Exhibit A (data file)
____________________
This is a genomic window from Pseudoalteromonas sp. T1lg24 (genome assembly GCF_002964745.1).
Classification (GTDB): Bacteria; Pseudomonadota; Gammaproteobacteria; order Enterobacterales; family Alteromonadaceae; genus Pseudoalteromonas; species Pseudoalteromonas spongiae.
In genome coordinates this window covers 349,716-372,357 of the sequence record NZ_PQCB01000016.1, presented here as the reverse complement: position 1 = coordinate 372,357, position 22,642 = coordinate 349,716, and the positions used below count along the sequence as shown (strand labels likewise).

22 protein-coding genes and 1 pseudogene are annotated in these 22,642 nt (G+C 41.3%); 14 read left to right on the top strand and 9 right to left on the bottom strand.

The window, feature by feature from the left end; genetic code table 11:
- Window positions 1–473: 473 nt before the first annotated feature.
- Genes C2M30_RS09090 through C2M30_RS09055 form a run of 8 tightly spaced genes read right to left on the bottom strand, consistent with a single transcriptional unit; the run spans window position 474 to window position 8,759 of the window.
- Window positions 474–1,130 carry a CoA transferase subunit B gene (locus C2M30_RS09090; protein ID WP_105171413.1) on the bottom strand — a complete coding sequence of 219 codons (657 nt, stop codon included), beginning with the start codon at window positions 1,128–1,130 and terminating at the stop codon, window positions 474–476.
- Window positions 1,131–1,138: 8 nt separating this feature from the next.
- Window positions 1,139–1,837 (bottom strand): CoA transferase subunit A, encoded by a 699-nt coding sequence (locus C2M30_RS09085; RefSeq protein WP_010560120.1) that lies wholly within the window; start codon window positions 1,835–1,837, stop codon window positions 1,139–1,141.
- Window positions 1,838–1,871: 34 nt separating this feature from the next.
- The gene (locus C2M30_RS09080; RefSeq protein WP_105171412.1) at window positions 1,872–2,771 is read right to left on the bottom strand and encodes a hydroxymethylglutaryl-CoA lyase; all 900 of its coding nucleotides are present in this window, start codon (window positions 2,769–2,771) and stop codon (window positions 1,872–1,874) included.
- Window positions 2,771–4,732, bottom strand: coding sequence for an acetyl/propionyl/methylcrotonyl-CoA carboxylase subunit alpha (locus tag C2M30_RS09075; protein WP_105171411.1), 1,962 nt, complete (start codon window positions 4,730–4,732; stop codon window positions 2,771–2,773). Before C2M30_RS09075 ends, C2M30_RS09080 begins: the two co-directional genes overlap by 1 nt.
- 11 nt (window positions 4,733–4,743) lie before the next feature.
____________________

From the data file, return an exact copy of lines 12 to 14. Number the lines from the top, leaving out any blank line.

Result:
- The gene (locus C2M30_RS09080; RefSeq protein WP_105171412.1) at window positions 1,872–2,771 is read right to left on the bottom strand and encodes a hydroxymethylglutaryl-CoA lyase; all 900 of its coding nucleotides are present in this window, start codon (window positions 2,769–2,771) and stop codon (window positions 1,872–1,874) included.
- Window positions 2,771–4,732, bottom strand: coding sequence for an acetyl/propionyl/methylcrotonyl-CoA carboxylase subunit alpha (locus tag C2M30_RS09075; protein WP_105171411.1), 1,962 nt, complete (start codon window positions 4,730–4,732; stop codon window positions 2,771–2,773). Before C2M30_RS09075 ends, C2M30_RS09080 begins: the two co-directional genes overlap by 1 nt.
- 11 nt (window positions 4,733–4,743) lie before the next feature.